Cotonou – Benin voted for a new parliament on Sunday with opposition candidates authorised to stand for the first time in four years under President Patrice Talon, although turnout was muted.
Sunday’s election is a key test for the West African nation, where Talon’s supporters say he has ushered in political and economic development, while critics argue his mandate has eroded democracy.
The streets of Cotonou, the economic capital, were calm and all markets and shops were closed, AFP reporters said.
Polling stations were due to close at 4:00 pm (15:00 GMT), but a civil society electoral platform said many delays had been reported.
The last legislative elections in 2019 were marked by deadly violence, record abstention and a total shutdown of the internet – rare events in Benin, once praised as a bastion of democracy in the region.
The opposition was unable to participate in the 2019 polls.
Due to a tightening of the voting rules, only two movements allied to the president were authorised to compete, bringing about a parliament entirely won by Talon’s supporters.
This time, seven political parties – including three claiming to be in opposition – were allowed to participate.
‘Everything is fine’
“We are once and for all drawing a line under our recent political history,” Talon told reporters after casting his ballot in Cotonou.
Parties winning more than 10 percent of the vote will share out the 109 parliament seats, according to a proportional system. The results are expected within the next week.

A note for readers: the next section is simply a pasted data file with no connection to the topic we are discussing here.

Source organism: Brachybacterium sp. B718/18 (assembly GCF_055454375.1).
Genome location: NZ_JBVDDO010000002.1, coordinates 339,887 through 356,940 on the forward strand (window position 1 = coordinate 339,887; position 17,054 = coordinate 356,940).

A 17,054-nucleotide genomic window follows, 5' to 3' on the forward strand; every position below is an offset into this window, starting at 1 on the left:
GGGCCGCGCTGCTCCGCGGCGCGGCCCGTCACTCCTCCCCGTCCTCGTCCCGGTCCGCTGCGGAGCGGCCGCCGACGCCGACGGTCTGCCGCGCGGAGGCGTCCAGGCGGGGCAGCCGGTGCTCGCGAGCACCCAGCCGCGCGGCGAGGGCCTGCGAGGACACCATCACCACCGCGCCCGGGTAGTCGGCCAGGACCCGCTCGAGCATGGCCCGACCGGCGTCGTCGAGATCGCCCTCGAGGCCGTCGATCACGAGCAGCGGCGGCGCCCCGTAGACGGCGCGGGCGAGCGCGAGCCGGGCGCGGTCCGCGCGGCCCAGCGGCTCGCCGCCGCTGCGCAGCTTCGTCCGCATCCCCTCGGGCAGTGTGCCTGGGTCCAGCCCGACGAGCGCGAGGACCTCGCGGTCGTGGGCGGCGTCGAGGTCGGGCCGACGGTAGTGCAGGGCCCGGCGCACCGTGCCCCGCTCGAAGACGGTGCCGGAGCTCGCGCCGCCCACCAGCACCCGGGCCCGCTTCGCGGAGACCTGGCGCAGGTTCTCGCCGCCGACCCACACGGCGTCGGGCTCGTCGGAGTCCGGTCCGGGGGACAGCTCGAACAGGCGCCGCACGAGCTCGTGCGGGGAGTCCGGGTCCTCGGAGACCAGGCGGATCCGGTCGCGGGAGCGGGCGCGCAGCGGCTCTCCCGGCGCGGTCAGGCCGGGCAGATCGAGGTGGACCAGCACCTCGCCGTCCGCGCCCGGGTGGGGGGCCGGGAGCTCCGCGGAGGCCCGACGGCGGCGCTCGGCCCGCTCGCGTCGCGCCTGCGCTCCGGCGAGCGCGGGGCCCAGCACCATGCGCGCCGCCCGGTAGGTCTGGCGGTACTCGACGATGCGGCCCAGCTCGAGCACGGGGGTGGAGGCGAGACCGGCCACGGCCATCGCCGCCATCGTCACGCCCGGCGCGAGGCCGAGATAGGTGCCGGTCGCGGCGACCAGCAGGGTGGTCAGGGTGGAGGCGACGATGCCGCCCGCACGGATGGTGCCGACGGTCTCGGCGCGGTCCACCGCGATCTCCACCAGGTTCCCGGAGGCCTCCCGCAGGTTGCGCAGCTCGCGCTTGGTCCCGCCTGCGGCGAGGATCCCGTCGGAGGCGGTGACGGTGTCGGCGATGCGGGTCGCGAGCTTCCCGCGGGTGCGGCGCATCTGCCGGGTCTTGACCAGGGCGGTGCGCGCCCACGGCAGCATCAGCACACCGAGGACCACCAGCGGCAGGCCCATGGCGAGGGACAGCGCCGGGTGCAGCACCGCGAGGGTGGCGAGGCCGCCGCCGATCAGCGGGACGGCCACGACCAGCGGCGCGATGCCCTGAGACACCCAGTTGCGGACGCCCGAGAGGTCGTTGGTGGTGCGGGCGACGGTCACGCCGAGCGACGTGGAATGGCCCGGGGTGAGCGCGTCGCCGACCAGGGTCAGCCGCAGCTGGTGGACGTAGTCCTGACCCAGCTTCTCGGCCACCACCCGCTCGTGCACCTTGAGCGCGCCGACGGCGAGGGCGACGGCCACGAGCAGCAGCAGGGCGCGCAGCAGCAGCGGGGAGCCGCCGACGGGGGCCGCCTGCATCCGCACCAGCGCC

“We are confident because we are from the presidential movement. Everything is fine,” said 22-year-old Hamdan Moussa, a representative of pro-government party the Republican Bloc.
But turnout – historically low in 2019 – appeared slow again on Sunday morning at polling stations visited by AFP in Cotonou and other areas.
The civil society electoral platform, which mobilised more than 700 observers, also reported a low morning turnout before an “improvement” in the afternoon.
“People no longer have too much hope, they are afraid of some trickery,” said Bawa Alimiyao, 40, in front of a primary school in Cotonou.
“This government disappointed me, we had hope. We are waiting for change and we need deputies representative of the people.”
Fadolo Enagnon, a 32-year-old voter in the southern town of Zagnanado, said many people struggled to find their voting booths and that the online verification website had crashed.
Main opponents jailed
A wealthy businessman, Talon was elected in 2016 and re-elected in 2021.
Most of his main opponents are either in prison or in exile.
Reckya Madougou was sentenced to 20 years in prison for “terrorism”, while Joel Aivo – an academic – was jailed for 10 years for “conspiracy against the authority of state” in December 2021.
Both were tried by a special court dealing with terrorism and economic crimes, known as the CRIET. Critics say the court, created by Talon’s government in 2016, has been used to crack down on his opponents.
Around 6.6 million voters were eligible to elect lawmakers on Sunday, including at least 24 women – at least one per constituency – according to a new electoral code.
Regional bloc the Economic Community of West African States said it deployed 40 observers in all regions of Benin to support and monitor the election.
Beyond the opposition’s drive to reclaim seats in parliament, Sunday’s election will impact the future of some of the other institutions in the small country, which sits between Nigeria and Togo on the Gulf of Guinea.
The mandate of the Constitutional Court ends this year and, three years before the 2026 presidential ballot, the court’s composition is crucial as it oversees decisions on elections.
Four judges are appointed by lawmakers while the other three are chosen by the president.